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dc.contributor.advisorAlcaraz Ramón, Pedro Emilio
dc.contributor.advisorComyns, Tom
dc.contributor.authorTrindade de Freitas, Tomás
dc.date.accessioned2019-05-15T11:46:26Z
dc.date.available2019-05-15T11:46:26Z
dc.date.created2019
dc.date.issued2019
dc.date.submitted2019-04-29
dc.identifier.urihttp://hdl.handle.net/10952/3897
dc.description.abstractBasketball is a team-sport that incorporates aerobic and anaerobic metabolic processes characterized by intermittent high-intensity actions such as jumping, sprinting, shuffling or changing direction. In the recent years, there has been a clear increase in the physical demand of the competition due to changes in regulations and tactical evolution of the game, which emphasizes the need for the development of physical qualities in modern basketball. As a consequence, strength and conditioning (S&C) programs have become common practice in this sport with the main aim of improving muscular strength and power, balance, coordination and overall athletic performance but also to minimize injury risk. In order to achieve this, different resistance training programs are utilized during the off-season, pre-season and in-season periods. Amongst the several methods used by S&C coaches, heavy resistance circuit training (HRC), power circuit training (PCT), complex training (CT) and optimal load training (OLT) are some of the most prescribed in-season. However, further understanding on their specific acute fatigue responses and short-term adaptations is still necessary to help S&C coaches design the most appropriate strength and power-oriented programs, according to the moment of the season. Therefore, the present thesis aims to: (1) examine the acute effects of different circuit training protocols (i.e., HRC and PCT) on physical and technical performance of basketballers and investigate to what extent these can be utilized during the in-season period, from a fatigue-management approach; (2) systematically review the literature in order to determine the effectiveness and the most appropriate intervention characteristics of a commonly used strength-power training method such as CT; (3) compare the effects of this specific protocol to other power-oriented training method (i.e., OLT) on neuromuscular performance of basketball players. The results of the present compendium of articles allowed concluding that HRC resulted in greater fatigue levels and higher acute physical and technical performance decrements in basketball players, in-season, when compared to PCT, hence questioning its applicability during match-congested periods over the course of the competitive phase of the season. Moreover, through the systematic review and meta-analysis, it was concluded that CT can be an effective method to increase sprint and VJ performance in a team-sports setting. Particularly, CT interventions longer than 6 weeks with loads no greater than 85% of 1RM and 2 min of ICRI seem to be the most adequate in team-sport athletes. Finally, a modified CT and an OLT protocol in which moderate loads were used and no plyometric drills were performed, resulted in similar (moderate-to-large) increases in lower-body maximal dynamic strength without impairing sprint, vertical and horizontal jump performance and change of direction ability in basketball players during the competitive period. Thus, both methods can be used in-season to offer variability to the resistance training sessions possibly contributing to help keep players engaged and motivated in the weight room.es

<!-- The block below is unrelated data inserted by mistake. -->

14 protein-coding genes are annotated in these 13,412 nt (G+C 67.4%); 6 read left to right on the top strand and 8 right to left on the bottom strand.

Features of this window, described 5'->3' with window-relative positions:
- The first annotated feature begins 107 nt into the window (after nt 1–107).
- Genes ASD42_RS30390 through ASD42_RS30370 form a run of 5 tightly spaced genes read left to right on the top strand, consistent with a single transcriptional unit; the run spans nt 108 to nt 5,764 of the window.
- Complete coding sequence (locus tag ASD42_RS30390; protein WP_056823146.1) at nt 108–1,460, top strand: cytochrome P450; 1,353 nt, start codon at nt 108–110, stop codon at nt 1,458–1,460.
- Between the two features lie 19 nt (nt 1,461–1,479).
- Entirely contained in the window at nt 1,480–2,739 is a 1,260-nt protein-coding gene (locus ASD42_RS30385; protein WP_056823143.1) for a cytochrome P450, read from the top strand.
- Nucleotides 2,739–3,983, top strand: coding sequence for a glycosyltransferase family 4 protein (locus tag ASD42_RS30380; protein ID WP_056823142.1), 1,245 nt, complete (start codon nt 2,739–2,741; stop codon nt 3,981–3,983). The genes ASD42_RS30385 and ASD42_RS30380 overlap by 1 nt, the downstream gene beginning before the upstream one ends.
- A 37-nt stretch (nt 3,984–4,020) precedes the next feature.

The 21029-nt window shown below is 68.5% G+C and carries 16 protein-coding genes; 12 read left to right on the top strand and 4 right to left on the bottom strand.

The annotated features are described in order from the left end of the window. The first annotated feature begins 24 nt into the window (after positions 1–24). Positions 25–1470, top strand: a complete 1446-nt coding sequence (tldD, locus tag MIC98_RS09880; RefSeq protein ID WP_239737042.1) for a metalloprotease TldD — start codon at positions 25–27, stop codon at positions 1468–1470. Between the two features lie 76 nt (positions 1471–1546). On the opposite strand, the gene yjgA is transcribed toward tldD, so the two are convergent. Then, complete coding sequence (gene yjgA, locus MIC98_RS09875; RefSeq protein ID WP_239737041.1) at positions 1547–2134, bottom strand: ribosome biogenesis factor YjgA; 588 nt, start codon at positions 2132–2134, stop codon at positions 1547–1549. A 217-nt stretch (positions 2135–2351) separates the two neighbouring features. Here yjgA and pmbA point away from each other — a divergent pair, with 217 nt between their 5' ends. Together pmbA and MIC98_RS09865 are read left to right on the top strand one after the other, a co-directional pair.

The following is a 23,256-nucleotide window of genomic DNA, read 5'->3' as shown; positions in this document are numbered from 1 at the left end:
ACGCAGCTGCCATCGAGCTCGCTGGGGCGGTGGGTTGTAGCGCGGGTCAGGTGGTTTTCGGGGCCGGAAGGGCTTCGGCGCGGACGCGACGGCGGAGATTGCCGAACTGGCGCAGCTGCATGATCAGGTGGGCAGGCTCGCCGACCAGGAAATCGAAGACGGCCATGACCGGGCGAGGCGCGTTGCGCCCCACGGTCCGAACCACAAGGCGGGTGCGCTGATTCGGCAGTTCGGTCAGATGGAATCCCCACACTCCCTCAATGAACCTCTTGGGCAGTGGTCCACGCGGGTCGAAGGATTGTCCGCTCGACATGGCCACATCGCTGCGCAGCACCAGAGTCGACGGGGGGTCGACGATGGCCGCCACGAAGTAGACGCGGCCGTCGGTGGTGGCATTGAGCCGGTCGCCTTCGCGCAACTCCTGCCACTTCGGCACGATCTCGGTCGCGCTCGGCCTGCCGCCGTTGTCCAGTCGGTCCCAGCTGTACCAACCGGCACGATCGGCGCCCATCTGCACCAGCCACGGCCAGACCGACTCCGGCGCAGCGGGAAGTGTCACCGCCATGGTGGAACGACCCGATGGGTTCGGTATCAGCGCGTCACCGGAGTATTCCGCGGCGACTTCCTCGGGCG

dc.language.isoenes
dc.rightsAttribution-NonCommercial-NoDerivatives 4.0 Internacional*
dc.rights.urihttp://creativecommons.org/licenses/by-nc-nd/4.0/*
dc.subjectFisiología del Movimientoes
dc.subjectFisiología del Ejercicioes
dc.subjectBiomecánicaes
dc.titleAcute effects and short-term adaptations following different strength and power-oriented resistance training protocols in basketball playerses
dc.typedoctoralThesises
dc.rights.accessRightsopenAccesses
dc.description.disciplineActividad Física y Deportees


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